Riverside Police Use Private Crime Lab For Quicker Results, Charges

Bernie Tafoya
July 26, 2019 - 1:39 pm
Carlos R. Arambula

Riverside police


CHICAGO (WBBM NEWSRADIO) -- A west suburban police department said reckless homicide charges were able to be placed more quickly against a 19-year-old man because the department used a private crime lab instead of the Illinois State Police crime lab to test evidence.

Riverside Police Chief Tom Weitzel said that, two days after 20-year-old passenger Brandon Cerero was killed in a high-speed crash in Riverside, detectives were told by the state police crime lab it could be 90 to 120 days before toxicology results would be back for the driver's blood and urine. 

Chief Weitzel wanted to give answers more quickly to Cerero's family and decided to use UIC Analytical Forensic Testing Laboratory, a private lab authorized by state police.

"They had the results back in nine days and the results showed that the driver had cannabis and Xanax in his system," according to Weitzel.

Chief Weitzel said he used money given to police departments upon successful DUI convictions to pay for the private lab.  He said he'll use money from that fund again when it's time to pay a crime lab analyst to testify at driver Carlos Arambula’s trial. Aramula is charged with reckless homicide and aggravated drugged driving.

The chief said the Riverside DUI Conviction Fund has about $40,000 in it.

Chief Tom Weitzel said he is not blaming the state police crime lab for taking so long to turn around evidence. He said crime lab techs are doing the best they can, but that there's likely staffing and funding issues involved. He suggests the state legislature provide the crime lab with more money.

A man is facing DUI and reckless homicide charges for a June 20, 2019, crash that killed his passenger in Riverside.
Riverside police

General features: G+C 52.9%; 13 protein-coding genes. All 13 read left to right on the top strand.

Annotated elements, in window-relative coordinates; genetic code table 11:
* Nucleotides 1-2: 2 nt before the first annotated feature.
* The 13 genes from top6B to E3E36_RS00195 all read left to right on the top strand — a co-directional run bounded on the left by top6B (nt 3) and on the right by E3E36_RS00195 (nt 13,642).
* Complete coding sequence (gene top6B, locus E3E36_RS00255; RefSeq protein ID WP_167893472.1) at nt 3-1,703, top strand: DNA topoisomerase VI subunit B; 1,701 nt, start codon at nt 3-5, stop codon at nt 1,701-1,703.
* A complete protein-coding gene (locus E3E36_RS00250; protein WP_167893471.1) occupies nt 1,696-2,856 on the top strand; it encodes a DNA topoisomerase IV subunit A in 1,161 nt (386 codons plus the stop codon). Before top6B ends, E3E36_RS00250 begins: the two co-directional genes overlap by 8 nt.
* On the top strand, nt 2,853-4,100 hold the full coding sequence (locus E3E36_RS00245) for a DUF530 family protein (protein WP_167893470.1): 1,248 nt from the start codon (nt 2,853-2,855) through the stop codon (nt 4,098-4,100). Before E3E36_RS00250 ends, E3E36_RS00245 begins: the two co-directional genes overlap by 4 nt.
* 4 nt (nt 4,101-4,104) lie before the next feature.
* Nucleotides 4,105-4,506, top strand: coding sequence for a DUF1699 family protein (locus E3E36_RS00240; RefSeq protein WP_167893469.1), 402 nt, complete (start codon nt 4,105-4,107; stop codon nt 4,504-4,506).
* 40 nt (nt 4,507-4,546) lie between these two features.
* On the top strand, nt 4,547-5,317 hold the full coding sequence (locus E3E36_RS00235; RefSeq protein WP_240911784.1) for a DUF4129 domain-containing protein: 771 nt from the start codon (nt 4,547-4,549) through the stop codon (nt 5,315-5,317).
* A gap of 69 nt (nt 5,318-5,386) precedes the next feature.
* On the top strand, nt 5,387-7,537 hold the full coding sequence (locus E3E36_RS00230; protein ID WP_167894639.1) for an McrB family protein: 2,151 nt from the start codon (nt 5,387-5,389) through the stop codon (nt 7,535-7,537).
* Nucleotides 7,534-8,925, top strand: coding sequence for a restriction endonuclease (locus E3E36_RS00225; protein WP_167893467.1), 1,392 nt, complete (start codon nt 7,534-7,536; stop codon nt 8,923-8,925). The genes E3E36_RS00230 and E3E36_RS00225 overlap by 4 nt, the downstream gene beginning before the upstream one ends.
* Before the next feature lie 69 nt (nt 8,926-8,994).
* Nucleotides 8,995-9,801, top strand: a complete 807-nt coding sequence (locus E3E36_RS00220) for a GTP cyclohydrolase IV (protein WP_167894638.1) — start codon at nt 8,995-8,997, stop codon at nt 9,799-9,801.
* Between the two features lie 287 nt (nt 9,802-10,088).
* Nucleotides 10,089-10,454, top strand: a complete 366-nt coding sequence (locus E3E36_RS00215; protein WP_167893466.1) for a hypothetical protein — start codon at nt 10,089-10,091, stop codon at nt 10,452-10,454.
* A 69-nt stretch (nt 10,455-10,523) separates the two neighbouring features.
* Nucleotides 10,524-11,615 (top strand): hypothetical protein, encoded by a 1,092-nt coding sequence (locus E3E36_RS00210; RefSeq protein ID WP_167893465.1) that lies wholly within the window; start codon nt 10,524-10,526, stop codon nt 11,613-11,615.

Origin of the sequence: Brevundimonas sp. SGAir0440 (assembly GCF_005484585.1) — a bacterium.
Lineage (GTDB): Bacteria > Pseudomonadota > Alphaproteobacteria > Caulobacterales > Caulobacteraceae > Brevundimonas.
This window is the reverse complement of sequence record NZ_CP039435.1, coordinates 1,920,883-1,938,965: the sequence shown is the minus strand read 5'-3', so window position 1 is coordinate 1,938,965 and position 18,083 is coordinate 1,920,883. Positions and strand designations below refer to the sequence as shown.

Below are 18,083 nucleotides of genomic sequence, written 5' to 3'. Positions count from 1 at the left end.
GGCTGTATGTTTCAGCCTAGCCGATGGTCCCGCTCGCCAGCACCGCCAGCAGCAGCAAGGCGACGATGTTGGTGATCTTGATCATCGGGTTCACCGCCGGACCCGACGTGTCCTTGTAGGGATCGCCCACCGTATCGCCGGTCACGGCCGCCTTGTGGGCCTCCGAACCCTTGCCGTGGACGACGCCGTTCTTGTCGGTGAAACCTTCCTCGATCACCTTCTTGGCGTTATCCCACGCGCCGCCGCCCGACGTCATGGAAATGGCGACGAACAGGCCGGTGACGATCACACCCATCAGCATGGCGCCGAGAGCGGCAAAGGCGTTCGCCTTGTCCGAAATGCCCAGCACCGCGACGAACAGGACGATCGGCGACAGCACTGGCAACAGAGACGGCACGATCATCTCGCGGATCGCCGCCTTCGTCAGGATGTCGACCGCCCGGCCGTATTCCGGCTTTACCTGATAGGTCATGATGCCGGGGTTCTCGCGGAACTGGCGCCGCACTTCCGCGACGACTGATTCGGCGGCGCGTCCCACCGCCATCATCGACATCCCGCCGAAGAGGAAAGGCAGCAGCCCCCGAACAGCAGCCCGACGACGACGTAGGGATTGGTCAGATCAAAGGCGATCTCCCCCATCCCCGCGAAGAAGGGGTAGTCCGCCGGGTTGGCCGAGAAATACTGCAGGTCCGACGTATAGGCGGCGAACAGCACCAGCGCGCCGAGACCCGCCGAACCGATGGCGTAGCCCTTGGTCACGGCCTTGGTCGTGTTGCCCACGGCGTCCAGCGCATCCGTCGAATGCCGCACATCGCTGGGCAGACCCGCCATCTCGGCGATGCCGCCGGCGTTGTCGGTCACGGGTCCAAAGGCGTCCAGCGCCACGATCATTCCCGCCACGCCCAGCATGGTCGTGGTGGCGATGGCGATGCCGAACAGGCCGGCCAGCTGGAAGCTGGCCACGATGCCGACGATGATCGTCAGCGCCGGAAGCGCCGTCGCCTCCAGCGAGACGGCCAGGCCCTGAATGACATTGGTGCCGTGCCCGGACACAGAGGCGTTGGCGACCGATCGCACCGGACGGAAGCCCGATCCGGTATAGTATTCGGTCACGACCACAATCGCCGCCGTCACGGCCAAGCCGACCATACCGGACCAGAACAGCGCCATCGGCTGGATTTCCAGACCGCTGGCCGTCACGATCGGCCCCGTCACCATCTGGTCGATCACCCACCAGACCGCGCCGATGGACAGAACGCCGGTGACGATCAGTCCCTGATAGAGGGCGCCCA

Chief Weitzel said on June 20, Carlos Arambula was allegedly driving a 1998 Lexus at 63 mph when he lost control shortly after midnight and slammed the car into a tree, police said. Responding officers arrived to find the car “wrapped around” the tree and a second car, a 1999 Jaguar, stopped nearby.

Brandon Cerero was in the back seat of the Lexus at the time of the crash, police and the Cook County medical examiner’s office said. He was pronounced dead at 12:44 a.m. at Loyola University Medical Center in Maywood.

An autopsy found Cerero, who lived in Chicago, died of multiple injuries from the crash and ruled his death an accident, the medical examiner’s office said.

Investigators learned Arambula was following some friends in the Jaguar when he lost control while trying to pass them, police said.

Arambula was arrested Wednesday at his home in Lyons, police said. In addition to the felonies, he was charged with a misdemeanor count of driving under the influence of drugs and issued traffic citations for improper lane usage, driving too fast for conditions, driving without insurance, driving while having never been issued a license and damage to village property.

Weitzel said Arambula has never had a valid driver's license and was previously arrested in Berwyn for driving without a license.

Judge Stanley L. Hill ordered Arambula held without bail during a hearing Thursday at the Maywood Courthouse, according to Cook County court records. His next court date was scheduled for July 29.